In the last 48 hours, Ukraine has apparently conducted a “War of the Drones” on Moscow and other locations in Russia, as well as on occupied Crimea – simply because it now can through increased weapons supply and technological innovation.
The increased drone strikes come as Ukraine is likely becoming the largest manufacturer of unmanned aerial vehicles (UAVs) – and their naval equivalents – in the world, including the potentially crowd-funded “Bober” drones that probably hit a government ministry building in Russia’s capital.
“Such a level of production of lethal, ground and floating drones as in Ukraine is not found in any country in the world,” said Oleksandr Kamyshin, the Ukrainian Minister responsible for growing military production.
➡️ Ukraine currently has the highest level of UAV production in the world, Kamyshin— Lew Anno Suport #Ukraine 24/2-22 (@anno1540) July 29, 2023
According to him, currently more than 40 companies are involved in the supply, more than 100 companies produce drones.
🔊 "In this regard, Ukraine will definitely become a Mecca for people who… pic.twitter.com/PTkNYY4XTP
Experts believe this is all part of an unprecedented push by the government, the private sector and even civil society to radically increase the war-torn country’s military capability and self-reliance.
Yesterday, Serhiy Prytula, the founder of one of Ukraine’s main projects for military and humanitarian fundraising, posted photos and video of himself with Ukrainian-made “Bober” (Beaver) drones that apparently are of the type sighted over Moscow and have a range of some 1,000 kilometers.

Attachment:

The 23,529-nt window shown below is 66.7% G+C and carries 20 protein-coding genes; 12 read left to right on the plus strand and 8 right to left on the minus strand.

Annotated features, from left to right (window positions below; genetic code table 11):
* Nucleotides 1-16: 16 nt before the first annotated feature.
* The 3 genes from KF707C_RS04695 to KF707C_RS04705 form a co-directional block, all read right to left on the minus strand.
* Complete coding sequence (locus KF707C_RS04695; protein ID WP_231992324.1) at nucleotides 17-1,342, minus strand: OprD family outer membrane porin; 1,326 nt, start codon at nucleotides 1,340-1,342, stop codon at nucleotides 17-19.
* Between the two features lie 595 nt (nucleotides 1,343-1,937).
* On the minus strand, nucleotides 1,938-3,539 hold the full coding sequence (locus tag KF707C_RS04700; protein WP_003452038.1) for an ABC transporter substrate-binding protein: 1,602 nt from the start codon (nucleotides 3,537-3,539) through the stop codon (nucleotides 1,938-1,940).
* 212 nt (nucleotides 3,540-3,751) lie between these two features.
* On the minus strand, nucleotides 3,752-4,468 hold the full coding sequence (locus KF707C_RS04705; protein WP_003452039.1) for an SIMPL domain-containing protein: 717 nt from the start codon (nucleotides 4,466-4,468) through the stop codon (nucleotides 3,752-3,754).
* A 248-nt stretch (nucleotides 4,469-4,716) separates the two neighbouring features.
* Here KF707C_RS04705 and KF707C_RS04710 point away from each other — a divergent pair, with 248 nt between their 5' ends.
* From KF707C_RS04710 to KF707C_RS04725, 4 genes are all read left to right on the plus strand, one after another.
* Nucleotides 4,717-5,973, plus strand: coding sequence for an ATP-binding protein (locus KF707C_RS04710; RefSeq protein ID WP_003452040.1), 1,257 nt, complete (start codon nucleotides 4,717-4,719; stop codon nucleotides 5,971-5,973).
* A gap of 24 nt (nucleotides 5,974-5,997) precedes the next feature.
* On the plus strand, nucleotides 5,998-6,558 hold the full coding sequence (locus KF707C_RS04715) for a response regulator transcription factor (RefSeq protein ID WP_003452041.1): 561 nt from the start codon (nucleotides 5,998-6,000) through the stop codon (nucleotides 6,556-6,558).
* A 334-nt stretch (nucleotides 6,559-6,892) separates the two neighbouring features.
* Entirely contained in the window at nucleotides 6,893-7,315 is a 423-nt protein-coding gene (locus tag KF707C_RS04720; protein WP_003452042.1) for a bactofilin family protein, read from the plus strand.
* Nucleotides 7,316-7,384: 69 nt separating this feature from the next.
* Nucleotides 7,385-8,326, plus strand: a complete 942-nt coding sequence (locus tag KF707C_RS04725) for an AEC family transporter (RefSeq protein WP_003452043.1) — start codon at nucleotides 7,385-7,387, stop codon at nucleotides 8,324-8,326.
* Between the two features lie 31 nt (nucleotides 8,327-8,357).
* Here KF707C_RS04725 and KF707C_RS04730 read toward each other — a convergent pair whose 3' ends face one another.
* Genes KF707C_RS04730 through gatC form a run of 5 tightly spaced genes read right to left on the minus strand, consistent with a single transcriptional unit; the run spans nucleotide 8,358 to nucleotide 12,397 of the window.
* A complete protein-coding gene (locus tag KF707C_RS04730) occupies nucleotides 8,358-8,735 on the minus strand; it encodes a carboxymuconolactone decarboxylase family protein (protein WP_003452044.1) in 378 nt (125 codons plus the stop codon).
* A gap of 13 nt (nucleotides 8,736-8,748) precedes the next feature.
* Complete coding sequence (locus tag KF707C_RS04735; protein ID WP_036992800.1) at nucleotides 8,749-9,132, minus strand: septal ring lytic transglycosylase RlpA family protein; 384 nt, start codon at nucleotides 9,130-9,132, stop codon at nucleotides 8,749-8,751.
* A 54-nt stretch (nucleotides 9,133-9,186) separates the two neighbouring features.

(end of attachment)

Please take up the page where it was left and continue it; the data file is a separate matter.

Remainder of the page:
Москвичі!— Serhiy Prytula (@serhiyprytula) July 30, 2023
Здригайтесь від сирен.
Ходіть в бомбосховища.
Спостерігайте за тим, як прилітає у стратегічні обʼєкти.
Не спіть від роботи ППО.
Ходіть на похорони близьких.
А паралельно не втомлюйтесь шукати відповідь на запитання: «За что?!».@sternenko pic.twitter.com/JqFBh7VSff
“Muscovites! Shudder from the sirens. Go to bomb shelters. Watch as it flies into strategic objects. Do not sleep from the work of air defense. Go to the funerals of loved ones. And at the same time, don't get tired of looking for an answer to the question: For what?!” Prytula, a popular television personality, Tweeted.
From primarily Ukrainian citizens, Prytula’s foundation raised $5.5 million to buy 50 Bobers for the Armed Forces of Ukraine (AFU) at around $108,000 each.
CNN journalists were yesterday allowed to visit a testing site for Ukrainian-invented and manufactured naval drones. The drones have been funded and created as an initiative of United24, President Volodymyr Zelensky’s fundraising platform. Ukraine aims to assemble a fleet of 100 such vessels, some of which were used to recently damage the Kerch Bridge to occupied Crimea.
Indeed, Kyiv is racing to build up its own military production so it won’t have to depend on foreign charity.
"We are building Ukraine's strength as a weapons manufacturer,” Oleksandr Kamyshin, the Minister for Strategic Industries of Ukraine, said in an interview earlier this month.
Kamyshin did not provide specific figures on the production capacity of the Ukrainian defense industry, which are secret, but noted that it had doubled over the past month.
He added that Ukraine produced more mortar and artillery shells last month than it made in all of 2022.